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Posts Tagged ‘Penn

Presto!…

In this month’s Smithsonian, Penn’s silent partner Teller spills the beans on magic… and in so doing shares a top hat full of lessons applicable to life-at-large.

… let’s take what magicians call a force, where the magician gives you a false sense of free action by giving you an extremely controlled choice… I compared that to choosing between two political candidates. But I see it everywhere. When I go to the supermarket, I have a choice of dozens of kinds of cereals—all made by the same manufacturer of essentially the same ingredients. I have the gut impression of variety and freedom, but in the end, the only real choice I have is not to buy…

In typical theater, an actor holds up a stick, and you make believe it’s a sword. In magic, that sword has to seem absolutely 100 percent real, even when it’s 100 percent fake. It has to draw blood. Theater is “willing suspension of disbelief.” Magic is unwilling suspension of disbelief…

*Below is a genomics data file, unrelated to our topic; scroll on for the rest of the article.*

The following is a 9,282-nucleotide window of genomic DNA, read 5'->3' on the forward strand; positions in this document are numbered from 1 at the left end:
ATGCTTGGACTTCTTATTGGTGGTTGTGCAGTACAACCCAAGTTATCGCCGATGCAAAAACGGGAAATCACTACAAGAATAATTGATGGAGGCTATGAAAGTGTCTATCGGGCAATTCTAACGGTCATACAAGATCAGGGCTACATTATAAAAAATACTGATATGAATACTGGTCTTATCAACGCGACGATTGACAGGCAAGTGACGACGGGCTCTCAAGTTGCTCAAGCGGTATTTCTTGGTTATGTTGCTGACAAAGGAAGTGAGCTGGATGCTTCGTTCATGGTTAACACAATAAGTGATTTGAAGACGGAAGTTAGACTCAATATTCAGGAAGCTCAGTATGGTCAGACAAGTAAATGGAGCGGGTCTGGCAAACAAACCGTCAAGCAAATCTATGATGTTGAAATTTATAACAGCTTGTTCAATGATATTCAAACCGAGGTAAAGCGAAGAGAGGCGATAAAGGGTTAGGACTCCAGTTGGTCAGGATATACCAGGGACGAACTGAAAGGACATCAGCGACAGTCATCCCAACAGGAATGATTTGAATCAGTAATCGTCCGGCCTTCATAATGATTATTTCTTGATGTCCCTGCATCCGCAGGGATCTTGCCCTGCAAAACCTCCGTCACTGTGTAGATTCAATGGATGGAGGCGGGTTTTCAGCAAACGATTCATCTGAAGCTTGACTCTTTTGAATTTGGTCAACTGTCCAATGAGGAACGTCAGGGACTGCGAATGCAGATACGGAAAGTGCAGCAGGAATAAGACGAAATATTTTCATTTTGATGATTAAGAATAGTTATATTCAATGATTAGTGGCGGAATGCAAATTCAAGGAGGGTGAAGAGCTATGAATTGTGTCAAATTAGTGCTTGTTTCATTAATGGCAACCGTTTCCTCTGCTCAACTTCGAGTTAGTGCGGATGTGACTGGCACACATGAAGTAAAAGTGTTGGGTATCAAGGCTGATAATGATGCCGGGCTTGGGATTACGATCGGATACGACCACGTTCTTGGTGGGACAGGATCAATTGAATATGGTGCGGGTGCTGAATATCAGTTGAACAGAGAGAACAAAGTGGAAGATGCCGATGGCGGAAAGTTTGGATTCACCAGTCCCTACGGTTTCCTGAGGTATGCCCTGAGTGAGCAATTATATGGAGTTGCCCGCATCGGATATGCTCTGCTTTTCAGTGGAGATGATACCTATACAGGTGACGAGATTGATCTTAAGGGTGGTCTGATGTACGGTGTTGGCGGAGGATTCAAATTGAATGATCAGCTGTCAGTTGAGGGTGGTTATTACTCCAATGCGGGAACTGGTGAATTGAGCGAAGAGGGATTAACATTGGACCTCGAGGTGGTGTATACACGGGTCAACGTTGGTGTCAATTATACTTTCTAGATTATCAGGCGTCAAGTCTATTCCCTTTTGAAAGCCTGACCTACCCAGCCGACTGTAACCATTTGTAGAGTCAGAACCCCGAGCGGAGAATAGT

Misdirection is a huge term that means whatever you use to make it impossible to draw a straight line from the illusion to the method. It’s an interruption, a reframing. It comes in so many varieties and is so fundamental, it’s quite hard to formulate in a neat definition—rather like the term “noun” or “verb” in grammar. We all know what these are, but only after seeing lots of examples…

Read Teller’s own piece here, and the companion interview here.

As we practice our reveals, we might recall that it was on this date in 1901 that Andrew Carnegie, recently retired from his role as one of the world’s foremost industrialists, offered the city of New York $5.2 million for the construction of sixty-five branch libraries… and began a philanthropic campaign that founded 2,509 libraries in the English-speaking world, established the educators’ retirement fund that has become TIAA-CREF, endowed Tuskegee Institute under Booker T. Washington, helped Washington found the National Negro Business League, established the Carnegie Endowment for Peace (among other foundations), and of course, built Carnegie Hall.  It’s believed that Carnegie gave away over $350 million before his death in 1919, when his last $30 million was distributed to foundations he’d started and charities he’d supported.

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Written by (Roughly) Daily

March 12, 2012 at 1:01 am

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